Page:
Chemical Labeling

All hazardous chemicals must be clearly labeled for the benefit of current users, emergency personnel, and future users. Make sure all labels are legible, in English, and prominently displayed on the container. If applicable, the laboratory supervisor may arrange for labels, signs, and other warnings to be printed in additional languages. Damaged or missing labels must be repaired or replaced.

For more information on UCSF labeling requirements, see Section 2 of the Safe Storage of Hazardous Chemicals document.

Labeling Chemical Containers

To avoid abandoned containers of unknown materials that may be expensive or dangerous to dispose of, the contents of all chemical containers and transfer vessels, including, but not limited to, beakers, flasks, reaction vessels, and process equipment, must be properly identified. The labels should be understandable to trained laboratory personnel and members of well-trained emergency response teams. Labels or tags should be resistant to fading from age, chemical exposure, temperature, humidity, and sunlight.

Chemical identification and hazard warning labels on containers used for storing chemicals should include the following information:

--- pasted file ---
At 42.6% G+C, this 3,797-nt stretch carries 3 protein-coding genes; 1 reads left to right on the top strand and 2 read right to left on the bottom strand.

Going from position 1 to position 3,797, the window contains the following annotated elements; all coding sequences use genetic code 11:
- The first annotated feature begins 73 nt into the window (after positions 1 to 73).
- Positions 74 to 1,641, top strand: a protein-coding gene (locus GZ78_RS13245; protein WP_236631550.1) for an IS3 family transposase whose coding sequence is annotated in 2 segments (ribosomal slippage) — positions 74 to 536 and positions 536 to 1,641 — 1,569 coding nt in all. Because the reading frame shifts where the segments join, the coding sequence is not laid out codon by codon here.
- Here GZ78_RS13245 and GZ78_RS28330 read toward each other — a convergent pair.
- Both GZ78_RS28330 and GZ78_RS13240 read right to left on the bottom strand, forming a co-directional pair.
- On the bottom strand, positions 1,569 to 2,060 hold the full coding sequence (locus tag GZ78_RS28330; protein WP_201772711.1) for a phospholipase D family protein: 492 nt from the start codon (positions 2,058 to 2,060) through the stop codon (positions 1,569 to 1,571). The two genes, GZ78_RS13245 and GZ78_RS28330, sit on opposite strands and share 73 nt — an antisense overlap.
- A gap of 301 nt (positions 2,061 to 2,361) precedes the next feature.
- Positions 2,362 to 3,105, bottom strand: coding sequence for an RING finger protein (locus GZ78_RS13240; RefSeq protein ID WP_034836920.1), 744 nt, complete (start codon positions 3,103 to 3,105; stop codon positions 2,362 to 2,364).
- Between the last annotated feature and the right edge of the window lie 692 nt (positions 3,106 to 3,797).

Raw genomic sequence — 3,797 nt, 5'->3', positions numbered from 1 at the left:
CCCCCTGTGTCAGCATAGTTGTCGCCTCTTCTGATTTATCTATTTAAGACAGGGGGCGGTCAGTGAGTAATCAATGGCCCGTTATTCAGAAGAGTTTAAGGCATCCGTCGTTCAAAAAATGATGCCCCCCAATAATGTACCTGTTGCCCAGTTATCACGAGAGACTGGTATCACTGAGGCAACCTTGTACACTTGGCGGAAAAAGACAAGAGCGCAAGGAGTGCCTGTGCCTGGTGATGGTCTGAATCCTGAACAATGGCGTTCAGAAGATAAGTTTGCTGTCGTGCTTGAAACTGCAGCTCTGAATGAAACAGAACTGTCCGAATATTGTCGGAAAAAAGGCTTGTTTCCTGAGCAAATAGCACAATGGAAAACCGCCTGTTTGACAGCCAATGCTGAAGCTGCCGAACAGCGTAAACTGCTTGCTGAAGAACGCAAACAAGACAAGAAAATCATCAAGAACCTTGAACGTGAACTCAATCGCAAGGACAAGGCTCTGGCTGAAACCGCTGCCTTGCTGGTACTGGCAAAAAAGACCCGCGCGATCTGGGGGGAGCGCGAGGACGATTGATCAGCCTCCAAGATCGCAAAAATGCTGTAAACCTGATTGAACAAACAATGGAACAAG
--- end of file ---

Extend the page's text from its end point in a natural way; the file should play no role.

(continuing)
• chemical identification or, for mixtures, identity of hazardous component(s)
  • appropriate hazard warnings

Materials transferred from primary (labeled) bulk containers to transfer vessels or secondary use containers (e.g., spray bottles) should be labeled with the chemical identification, hazards, and precautions. Label containers in immediate use, such as beakers and flasks, with the chemical contents. All reagents should be labeled with enough information to avoid confusion between any similarly-named chemicals.

EH&S templates for labels are available below.

Label Templates

EHS Categories

Chemical Safety